The University of Wyoming Outdoor Program, in conjunction with Colorado State University, Colorado School of Mines, Colorado Mountain College, Leadville, Fort Carson Adventure Programs and Education, and Metro State College in Denver worked together to host the 2010 conference in at the Keystone Resort and Conference Center in Keystone, Colorado. The theme was “Summits of Success,” for not only the beautiful summits surrounding the center in Summit County, Colorado, but also a celebration of the successes of our programs and the industry as a whole. Over 500 people attended the conference; 38 vendors, 80+ presentations, and the first ever climbing wall summit, which brought together industry leaders to answer some tough questions facing climbing wall manufacturers, suppliers, managers, and users. The 2010 AORE conference also hosted the first ever Winter Skills and Demo Day, where conference attendees could choose from a number of outdoor activities, programs, and demo equipment for a half day on Saturday. Programs included snowshoeing, skiing (AT and tele), LNT workshops, WFR medical scenarios, avalanche awareness, and a trip to the Woodward at Copper barn. Keynote speakers included Mark Jenkins from National Geographic, and Angela Hawse, who is a sponsored Marmot Athlete and mountain guide. 535 participants.
2009: Minneapolis, Minnesota
The University of Minnesota, Department of Recreational Sports hosted the 2010 annual conference on the campus of the University of Minnesota. The conference theme was “Today’s Education, Tomorrow’s Recreation.” The conference committee was collaborative effort by the entire Department of Recreational Sports staff including representation from many of the program areas beyond the outdoor program staff. The 380 conference attendees enjoyed great keynote speakers: Fabrizio Zangrilli, sponsored by Marmot, and Dr. Leo McAvoy. Dr. McAvoy entertained the attendees with his historical perspective of our field from his over 40 years as an avid outdoor enthusiast, professional and educator. Attendees shared information in 86 meetings and presentations, highlighted by a groundbreaking wilderness medicine summit on Saturday. Attendees networked into the night at the upscale Super Social and Student Auction, sponsored by Nicros in the McNamara Alumni Center, and gathered with their regions in the unique establishments in the campus Dinytown neighborhood. Other events included a bouldering competition with over 70 competitors, the 5th Annual Research Symposium and the first ever vendor hall presentation stage. 380 participants.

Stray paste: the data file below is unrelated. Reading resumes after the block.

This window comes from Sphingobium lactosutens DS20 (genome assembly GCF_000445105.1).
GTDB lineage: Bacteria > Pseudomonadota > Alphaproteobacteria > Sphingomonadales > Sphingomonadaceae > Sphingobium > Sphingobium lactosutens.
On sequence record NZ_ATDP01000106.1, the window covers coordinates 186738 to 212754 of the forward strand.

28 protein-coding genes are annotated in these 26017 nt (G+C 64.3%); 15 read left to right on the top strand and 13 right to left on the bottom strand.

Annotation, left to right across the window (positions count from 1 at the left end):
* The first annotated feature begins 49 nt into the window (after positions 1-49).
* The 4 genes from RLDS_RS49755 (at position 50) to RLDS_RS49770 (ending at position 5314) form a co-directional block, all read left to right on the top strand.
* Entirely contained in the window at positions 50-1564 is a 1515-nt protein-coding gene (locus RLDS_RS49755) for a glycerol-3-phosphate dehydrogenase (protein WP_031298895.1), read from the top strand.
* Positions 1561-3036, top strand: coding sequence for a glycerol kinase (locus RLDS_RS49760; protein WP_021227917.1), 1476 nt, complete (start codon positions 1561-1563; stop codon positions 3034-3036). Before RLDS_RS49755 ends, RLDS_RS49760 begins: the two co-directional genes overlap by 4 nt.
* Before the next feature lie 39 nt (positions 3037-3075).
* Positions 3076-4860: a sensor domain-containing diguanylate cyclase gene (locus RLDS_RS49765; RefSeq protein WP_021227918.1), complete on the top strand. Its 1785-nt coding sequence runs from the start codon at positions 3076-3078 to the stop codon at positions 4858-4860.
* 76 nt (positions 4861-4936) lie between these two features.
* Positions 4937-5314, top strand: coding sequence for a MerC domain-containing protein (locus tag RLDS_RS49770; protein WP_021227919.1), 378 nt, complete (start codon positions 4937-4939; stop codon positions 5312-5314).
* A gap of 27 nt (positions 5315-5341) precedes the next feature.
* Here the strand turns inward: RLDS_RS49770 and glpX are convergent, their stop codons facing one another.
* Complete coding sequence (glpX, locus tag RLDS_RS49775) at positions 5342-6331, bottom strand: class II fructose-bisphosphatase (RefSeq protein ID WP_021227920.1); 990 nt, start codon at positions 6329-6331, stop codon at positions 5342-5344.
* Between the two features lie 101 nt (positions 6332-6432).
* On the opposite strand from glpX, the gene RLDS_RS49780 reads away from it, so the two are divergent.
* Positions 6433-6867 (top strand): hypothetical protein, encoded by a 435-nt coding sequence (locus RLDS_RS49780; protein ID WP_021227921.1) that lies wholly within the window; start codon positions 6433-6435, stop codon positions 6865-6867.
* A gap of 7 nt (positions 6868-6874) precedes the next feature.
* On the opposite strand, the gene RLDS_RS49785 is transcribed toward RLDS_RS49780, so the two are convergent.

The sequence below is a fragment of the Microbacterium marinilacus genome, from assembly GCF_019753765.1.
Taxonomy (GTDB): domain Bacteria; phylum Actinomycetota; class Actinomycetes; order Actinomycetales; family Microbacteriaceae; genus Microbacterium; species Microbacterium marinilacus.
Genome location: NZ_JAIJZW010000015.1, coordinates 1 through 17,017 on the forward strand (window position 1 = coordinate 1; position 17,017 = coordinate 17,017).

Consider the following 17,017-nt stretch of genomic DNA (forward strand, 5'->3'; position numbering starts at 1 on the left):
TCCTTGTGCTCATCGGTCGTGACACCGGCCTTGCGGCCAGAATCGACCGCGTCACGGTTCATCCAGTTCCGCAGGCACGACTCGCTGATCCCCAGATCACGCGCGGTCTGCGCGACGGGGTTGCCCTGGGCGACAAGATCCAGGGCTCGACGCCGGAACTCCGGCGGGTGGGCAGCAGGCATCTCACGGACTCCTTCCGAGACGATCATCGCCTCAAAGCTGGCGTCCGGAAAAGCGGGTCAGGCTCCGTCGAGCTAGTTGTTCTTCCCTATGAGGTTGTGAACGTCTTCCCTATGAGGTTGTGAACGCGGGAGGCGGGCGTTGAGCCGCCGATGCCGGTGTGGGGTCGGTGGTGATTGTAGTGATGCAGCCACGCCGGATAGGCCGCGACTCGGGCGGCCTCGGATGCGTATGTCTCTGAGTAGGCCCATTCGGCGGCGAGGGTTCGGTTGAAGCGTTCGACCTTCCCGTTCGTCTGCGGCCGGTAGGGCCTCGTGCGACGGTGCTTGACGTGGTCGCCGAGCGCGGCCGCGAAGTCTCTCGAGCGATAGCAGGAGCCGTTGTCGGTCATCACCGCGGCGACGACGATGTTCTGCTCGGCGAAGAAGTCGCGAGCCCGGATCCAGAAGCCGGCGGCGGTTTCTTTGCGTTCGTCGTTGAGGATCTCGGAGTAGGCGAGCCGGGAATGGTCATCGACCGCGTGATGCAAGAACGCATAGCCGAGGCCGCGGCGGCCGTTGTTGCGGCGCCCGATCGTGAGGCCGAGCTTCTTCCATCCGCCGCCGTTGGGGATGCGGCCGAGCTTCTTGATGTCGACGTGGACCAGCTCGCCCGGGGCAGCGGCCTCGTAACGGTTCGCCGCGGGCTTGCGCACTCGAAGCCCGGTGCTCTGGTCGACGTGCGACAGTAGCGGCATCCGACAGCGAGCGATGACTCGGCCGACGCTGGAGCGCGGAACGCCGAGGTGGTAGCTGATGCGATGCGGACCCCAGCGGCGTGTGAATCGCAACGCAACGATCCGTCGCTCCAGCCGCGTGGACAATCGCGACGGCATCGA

2008: San Diego, CA
The University of California-San Diego, University of San Diego and Point Loma Nazarene’s outdoor program staff and students partnered to bring the 2008 AORE national conference to San Diego’s Town and Country Resort. The conference theme was ‘A Climate for Change’ and highlighted increased AORE member awareness and action toward environmental sustainability and opportunities for professional growth and change amidst San Diego’s renowned ‘Sunny and 75’ climate. 480 attendees delved deeper into their practice through the 80 educational presentations and 17 pre and post conference workshops. 40 vendors lined the conference hall to share their goods and services with the AORE membership. The host crew brought two signature ‘So Cal’ events to conference attendees. The Halloween Wavehouse super social saw many members and AORE leadership testing their meddle on a 10 foot barreling wave, while attendees cheered them and enjoyed the surf side venue. The Day at the Bay event offered the opportunity for attendees to network and build community while surfing, sailing, rowing, and kayaking together on Mission Bay. Keynote Steven Kazlowski shared stunning images and stories from his efforts to photo document the impact of climate change on the polar bear of Alaska and their Artic coastal habitat. Keynote Jon Bowermaster offered attendees an example of combining personal adventure with an environmental purpose from his kayak adventures. The final night of the conference featured a full house screening of the 3rd annual Reel Rock Film Tour. This year’s award recipients were: Jim Rennie Leadership Award – Rachel Peters; David J Webb Program Excellence Award – Charleston County Park and Recreation Commission; and the Bill March Student Achievement Award – Ashley Gray. 480 participants.